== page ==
To configure IP Security, tunnels and filters must be configured. When a simple tunnel is defined for all traffic to use, the filter rules can be automatically generated. If more complex filtering is desired, filter rules can be configured separately.
You can configure IP Security using the Web-based System Manager Network plug-in or the System Management Interface Tool (SMIT). If using SMIT, the following fast paths take you directly to the configuration panels you need:
Before configuring IP Security for your site, you must decide several what you intend to use; for example, whether you prefer to use tunnels or filters (or both), which type of tunnel best suits your needs, etc. The following sections provide information you must understand before making these decisions:
There are two related but distinct parts of IP Security: tunnels and filters. Tunnels require filters, but filters do not require tunnels.
Filtering is a basic function in which incoming and outgoing packets can be accepted or denied based on a variety of characteristics called rules. This allows a system administrator to configure the host to control the traffic between this host and other hosts. Filtering is done on a variety of packet properties, such as source and destination addresses, IP Version (4 or 6), subnet masks, protocol, port, routing characteristics, fragmentation, interface, and tunnel definition. This filtering is done at the IP layer, so no changes are required to the applications.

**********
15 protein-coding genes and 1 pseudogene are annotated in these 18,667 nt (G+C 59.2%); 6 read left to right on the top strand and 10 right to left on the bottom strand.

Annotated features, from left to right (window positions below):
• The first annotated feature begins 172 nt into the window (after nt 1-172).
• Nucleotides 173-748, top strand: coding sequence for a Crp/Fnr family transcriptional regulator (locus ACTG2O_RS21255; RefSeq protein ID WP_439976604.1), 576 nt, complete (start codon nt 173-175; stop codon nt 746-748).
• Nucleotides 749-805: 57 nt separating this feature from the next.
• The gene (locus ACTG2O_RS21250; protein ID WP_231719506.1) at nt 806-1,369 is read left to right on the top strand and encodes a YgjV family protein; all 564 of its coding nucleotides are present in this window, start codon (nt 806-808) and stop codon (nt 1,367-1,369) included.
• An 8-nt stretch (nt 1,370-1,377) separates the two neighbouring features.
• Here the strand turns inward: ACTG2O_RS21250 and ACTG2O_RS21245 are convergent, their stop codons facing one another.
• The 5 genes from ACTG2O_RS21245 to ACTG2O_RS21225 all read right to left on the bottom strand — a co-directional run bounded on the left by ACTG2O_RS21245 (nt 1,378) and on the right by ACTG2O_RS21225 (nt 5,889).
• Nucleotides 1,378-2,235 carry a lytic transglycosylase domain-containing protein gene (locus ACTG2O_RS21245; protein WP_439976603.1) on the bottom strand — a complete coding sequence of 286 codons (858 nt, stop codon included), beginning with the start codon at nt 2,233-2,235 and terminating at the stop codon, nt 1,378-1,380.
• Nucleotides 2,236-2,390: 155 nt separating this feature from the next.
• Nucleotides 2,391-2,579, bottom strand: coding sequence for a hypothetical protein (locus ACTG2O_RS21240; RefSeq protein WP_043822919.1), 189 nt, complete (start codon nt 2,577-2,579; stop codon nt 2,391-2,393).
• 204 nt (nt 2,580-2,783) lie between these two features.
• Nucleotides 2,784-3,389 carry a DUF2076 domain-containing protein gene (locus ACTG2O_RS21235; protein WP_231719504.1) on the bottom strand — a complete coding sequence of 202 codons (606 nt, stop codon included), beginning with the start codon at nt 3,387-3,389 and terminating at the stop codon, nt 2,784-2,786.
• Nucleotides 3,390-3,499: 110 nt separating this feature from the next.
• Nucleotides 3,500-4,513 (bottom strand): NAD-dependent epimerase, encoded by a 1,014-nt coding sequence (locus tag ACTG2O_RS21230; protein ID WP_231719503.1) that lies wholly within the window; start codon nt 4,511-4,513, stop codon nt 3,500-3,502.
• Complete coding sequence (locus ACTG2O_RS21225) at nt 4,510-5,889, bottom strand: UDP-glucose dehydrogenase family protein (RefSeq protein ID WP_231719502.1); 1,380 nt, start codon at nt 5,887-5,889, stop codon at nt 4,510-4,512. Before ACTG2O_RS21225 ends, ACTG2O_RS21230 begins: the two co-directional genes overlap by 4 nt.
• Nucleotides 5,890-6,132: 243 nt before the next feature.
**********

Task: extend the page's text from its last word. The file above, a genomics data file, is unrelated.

Tunnels define a security association between two hosts. These security associations involve specific security parameters that are shared between end points of the tunnel.
The following illustration indicates how a packet comes in the network adapter to the IP stack. From there, the filter module is called to determine if the packet is permitted or denied. If a tunnel ID is specified, the packet is checked against the existing tunnel definitions. If the decapsulation from the tunnel is successful, the packet ispassed to the upper layer protocol. This function occurs in reverse order for outgoing packets. The tunnel relies on a filter rule to associate the packet with a particular tunnel, but the filtering function can occur without passing the packet to the tunnel.
Figure 4-2. Network Packet Routing. This illustration shows the route a network packet takes. Inbound fron the network, the packet enters the network adapter. from there it goes to the IP stack where it is sent to the filter module. From the filter module, the packet is either sent to tunnel definitions or it is returned to the IP stack where it is forwarded to the upper layer protocols.
Tunnels are used whenever it is desired to have data authenticated or authenticated and encrypted. Tunnels are defined by specifying a security association between two hosts. The security association defines the parameters for the encryption and authentication algorithms and characteristics of the tunnel.
Figure 4-3. Establishment of a Secure Tunnel Between Hosts A and B. This illustration shows a vurtual tunnel running between Host A and Host B. Security Association (SA) A is an arrow directed from Host A to Host B. SA B is an arrow directed from Host B to Host A. A Security Association consists of the Destination Address, SPI, Key, Crypto Algorithm and Format, Authentication Algorithm, and Key Lifetime.
The Security Parameter Index (SPI) and the destination address identify a unique security association. These two parameters are required for uniquely specifying a tunnel. Other parameters such as cryptographic algorithm, authentication algorithm, keys, and lifetime can be specified or defaults can be used.